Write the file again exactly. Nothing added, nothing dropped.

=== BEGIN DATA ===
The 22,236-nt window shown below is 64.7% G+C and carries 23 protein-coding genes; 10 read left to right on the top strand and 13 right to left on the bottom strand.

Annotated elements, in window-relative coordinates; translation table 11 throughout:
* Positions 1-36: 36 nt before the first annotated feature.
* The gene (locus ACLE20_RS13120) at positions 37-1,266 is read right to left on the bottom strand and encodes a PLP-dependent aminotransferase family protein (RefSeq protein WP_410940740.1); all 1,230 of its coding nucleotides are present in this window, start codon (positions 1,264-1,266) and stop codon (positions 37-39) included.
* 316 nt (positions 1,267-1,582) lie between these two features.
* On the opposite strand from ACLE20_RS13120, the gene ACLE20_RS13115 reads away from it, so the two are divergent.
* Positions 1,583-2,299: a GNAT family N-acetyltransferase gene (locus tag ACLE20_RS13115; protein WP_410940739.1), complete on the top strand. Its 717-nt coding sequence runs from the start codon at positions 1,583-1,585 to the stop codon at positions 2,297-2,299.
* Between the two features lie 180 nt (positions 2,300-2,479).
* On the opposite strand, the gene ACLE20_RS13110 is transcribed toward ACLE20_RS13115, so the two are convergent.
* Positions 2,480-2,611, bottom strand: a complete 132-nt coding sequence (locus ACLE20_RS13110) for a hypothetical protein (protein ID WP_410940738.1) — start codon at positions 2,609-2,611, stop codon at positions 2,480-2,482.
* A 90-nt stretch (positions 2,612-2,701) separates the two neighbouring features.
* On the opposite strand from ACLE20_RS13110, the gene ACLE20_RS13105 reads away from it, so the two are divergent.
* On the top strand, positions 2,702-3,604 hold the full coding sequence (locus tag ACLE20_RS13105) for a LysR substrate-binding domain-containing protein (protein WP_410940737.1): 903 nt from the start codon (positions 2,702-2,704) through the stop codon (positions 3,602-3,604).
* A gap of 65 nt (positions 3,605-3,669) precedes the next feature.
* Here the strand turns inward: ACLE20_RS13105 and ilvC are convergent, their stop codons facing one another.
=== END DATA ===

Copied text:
The 22,236-nt window shown below is 64.7% G+C and carries 23 protein-coding genes; 10 read left to right on the top strand and 13 right to left on the bottom strand.

Annotated elements, in window-relative coordinates; translation table 11 throughout:
* Positions 1-36: 36 nt before the first annotated feature.
* The gene (locus ACLE20_RS13120) at positions 37-1,266 is read right to left on the bottom strand and encodes a PLP-dependent aminotransferase family protein (RefSeq protein WP_410940740.1); all 1,230 of its coding nucleotides are present in this window, start codon (positions 1,264-1,266) and stop codon (positions 37-39) included.
* 316 nt (positions 1,267-1,582) lie between these two features.
* On the opposite strand from ACLE20_RS13120, the gene ACLE20_RS13115 reads away from it, so the two are divergent.
* Positions 1,583-2,299: a GNAT family N-acetyltransferase gene (locus tag ACLE20_RS13115; protein WP_410940739.1), complete on the top strand. Its 717-nt coding sequence runs from the start codon at positions 1,583-1,585 to the stop codon at positions 2,297-2,299.
* Between the two features lie 180 nt (positions 2,300-2,479).
* On the opposite strand, the gene ACLE20_RS13110 is transcribed toward ACLE20_RS13115, so the two are convergent.
* Positions 2,480-2,611, bottom strand: a complete 132-nt coding sequence (locus ACLE20_RS13110) for a hypothetical protein (protein ID WP_410940738.1) — start codon at positions 2,609-2,611, stop codon at positions 2,480-2,482.
* A 90-nt stretch (positions 2,612-2,701) separates the two neighbouring features.
* On the opposite strand from ACLE20_RS13110, the gene ACLE20_RS13105 reads away from it, so the two are divergent.
* On the top strand, positions 2,702-3,604 hold the full coding sequence (locus tag ACLE20_RS13105) for a LysR substrate-binding domain-containing protein (protein WP_410940737.1): 903 nt from the start codon (positions 2,702-2,704) through the stop codon (positions 3,602-3,604).
* A gap of 65 nt (positions 3,605-3,669) precedes the next feature.
* Here the strand turns inward: ACLE20_RS13105 and ilvC are convergent, their stop codons facing one another.